The Bad-Ass Librarians of Timbuktu
Simon and Schuster, 2016
To save precious centuries-old Arabic texts from Al Qaeda, a band of librarians in Timbuktu pulls off a brazen heist worthy of Ocean’s Eleven.
In the 1980s, a young adventurer and collector for a government library, Abdel Kader Haidara, journeyed across the Sahara Desert and along the Niger River, tracking down and salvaging tens of thousands of ancient Islamic and secular manuscripts that had fallen into obscurity. The Bad-Ass Librarians of Timbuktu tells the incredible story of how Haidara, a mild-mannered archivist and historian from the legendary city of Timbuktu, later became one of the world’s greatest and most brazen smugglers.
In 2012, thousands of Al Qaeda militants from northwest Africa seized control of most of Mali, including Timbuktu. They imposed Sharia law, chopped off the hands of accused thieves, stoned to death unmarried couples, and threatened to destroy the great manuscripts. As the militants tightened their control over Timbuktu, Haidara organized a dangerous operation to sneak all 350,000 volumes out of the city to the safety of southern Mali.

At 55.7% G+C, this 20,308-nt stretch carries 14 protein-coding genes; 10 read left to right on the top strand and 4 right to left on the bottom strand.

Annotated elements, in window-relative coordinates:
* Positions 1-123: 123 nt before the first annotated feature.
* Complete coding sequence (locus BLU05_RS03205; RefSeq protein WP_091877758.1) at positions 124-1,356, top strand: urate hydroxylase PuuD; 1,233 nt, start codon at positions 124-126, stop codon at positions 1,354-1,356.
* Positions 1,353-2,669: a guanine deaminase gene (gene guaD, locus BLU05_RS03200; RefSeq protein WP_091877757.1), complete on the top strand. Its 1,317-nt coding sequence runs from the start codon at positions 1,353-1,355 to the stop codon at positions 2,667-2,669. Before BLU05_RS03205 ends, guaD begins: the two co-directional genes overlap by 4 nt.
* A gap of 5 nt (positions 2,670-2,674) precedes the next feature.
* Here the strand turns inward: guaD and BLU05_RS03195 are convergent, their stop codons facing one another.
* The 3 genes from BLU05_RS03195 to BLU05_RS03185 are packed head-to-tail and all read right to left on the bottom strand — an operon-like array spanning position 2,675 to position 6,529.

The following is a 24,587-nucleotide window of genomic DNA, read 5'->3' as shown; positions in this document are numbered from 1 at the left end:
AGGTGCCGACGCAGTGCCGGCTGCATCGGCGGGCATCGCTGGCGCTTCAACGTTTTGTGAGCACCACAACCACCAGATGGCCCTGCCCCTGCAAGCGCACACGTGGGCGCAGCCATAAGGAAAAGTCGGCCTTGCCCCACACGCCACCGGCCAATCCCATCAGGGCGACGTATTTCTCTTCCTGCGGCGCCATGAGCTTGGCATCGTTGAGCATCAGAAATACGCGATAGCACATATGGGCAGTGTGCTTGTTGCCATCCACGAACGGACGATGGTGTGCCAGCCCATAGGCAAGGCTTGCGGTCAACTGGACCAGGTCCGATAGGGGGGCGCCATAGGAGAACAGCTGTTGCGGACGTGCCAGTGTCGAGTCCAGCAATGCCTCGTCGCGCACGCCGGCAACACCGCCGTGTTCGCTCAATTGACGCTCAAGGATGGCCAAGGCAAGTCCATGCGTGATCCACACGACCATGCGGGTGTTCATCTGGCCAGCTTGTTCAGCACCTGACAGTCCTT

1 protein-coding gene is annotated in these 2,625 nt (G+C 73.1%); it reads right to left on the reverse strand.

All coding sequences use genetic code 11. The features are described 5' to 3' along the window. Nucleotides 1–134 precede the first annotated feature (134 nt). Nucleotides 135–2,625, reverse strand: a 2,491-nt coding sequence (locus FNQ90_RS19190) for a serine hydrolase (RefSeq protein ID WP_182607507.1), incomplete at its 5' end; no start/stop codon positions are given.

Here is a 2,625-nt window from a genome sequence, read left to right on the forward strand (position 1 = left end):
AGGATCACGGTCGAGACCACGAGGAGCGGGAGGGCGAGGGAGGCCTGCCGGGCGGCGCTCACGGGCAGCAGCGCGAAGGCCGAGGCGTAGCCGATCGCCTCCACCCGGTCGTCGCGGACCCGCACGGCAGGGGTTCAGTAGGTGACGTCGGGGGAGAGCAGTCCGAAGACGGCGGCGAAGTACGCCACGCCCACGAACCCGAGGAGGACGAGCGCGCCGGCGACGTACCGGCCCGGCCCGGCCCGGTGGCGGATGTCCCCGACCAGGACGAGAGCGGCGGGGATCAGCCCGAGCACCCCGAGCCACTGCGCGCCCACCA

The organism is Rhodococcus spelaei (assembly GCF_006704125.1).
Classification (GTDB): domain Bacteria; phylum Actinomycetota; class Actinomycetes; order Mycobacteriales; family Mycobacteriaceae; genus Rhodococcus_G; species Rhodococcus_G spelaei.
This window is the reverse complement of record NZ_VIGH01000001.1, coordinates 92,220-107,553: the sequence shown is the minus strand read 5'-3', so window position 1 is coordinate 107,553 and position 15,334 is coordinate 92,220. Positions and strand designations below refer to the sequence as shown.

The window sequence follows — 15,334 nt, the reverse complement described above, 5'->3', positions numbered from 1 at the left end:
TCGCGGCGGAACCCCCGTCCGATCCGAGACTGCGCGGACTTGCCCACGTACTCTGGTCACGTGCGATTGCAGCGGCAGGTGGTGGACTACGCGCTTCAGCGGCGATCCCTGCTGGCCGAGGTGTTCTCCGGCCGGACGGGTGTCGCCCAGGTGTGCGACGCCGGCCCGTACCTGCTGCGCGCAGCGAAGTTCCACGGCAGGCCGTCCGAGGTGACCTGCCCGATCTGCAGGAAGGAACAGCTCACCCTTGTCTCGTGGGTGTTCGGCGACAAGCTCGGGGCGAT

Over the past twenty years, journalist Joshua Hammer visited Timbuktu numerous times and is uniquely qualified to tell the story of Haidara’s heroic and ultimately successful effort to outwit Al Qaeda and preserve Mali’s—and the world’s—literary patrimony. Hammer explores the city’s manuscript heritage and offers never-before-reported details about the militants’ march into northwest Africa. But above all, The Bad-Ass Librarians of Timbuktu is an inspiring account of the victory of art and literature over extremism.
Well, I tried. Before I committed to this adult nonfiction book - not my usual genre - I did research. I looked at Goodreads to see what everyone else thought about The Bad-Ass Librarians of Timbuktu. The reviews were pretty polarizing. Either they loved it, or they hated it. I thought I would give it a try. While I didn’t hate it, I certainly didn’t love it. It just wasn’t the book for me.
I love librarians and book about them (usually) because I am one. So what was wrong with this book? It wasn’t focused on librarianship as I knew it and experiences related to the field. It was more about history, politics and religion of an area that I didn’t know much about. That would be fine - I like learning about new places and cultures - but unfortunately, it was written for someone who is familiar with that part of the world already. I found myself getting lost and forgetting important people’s names.
Overall, I think I was the wrong audience for The Bad-Ass Librarians of Timbuktu. I think it’s well-written and interesting, but a magazine article would have sufficed for me. History and current event buffs will love it.
Normally, books that I don’t finish only get 1 star as a rating, but I gave this one 2 because I know other people will like it.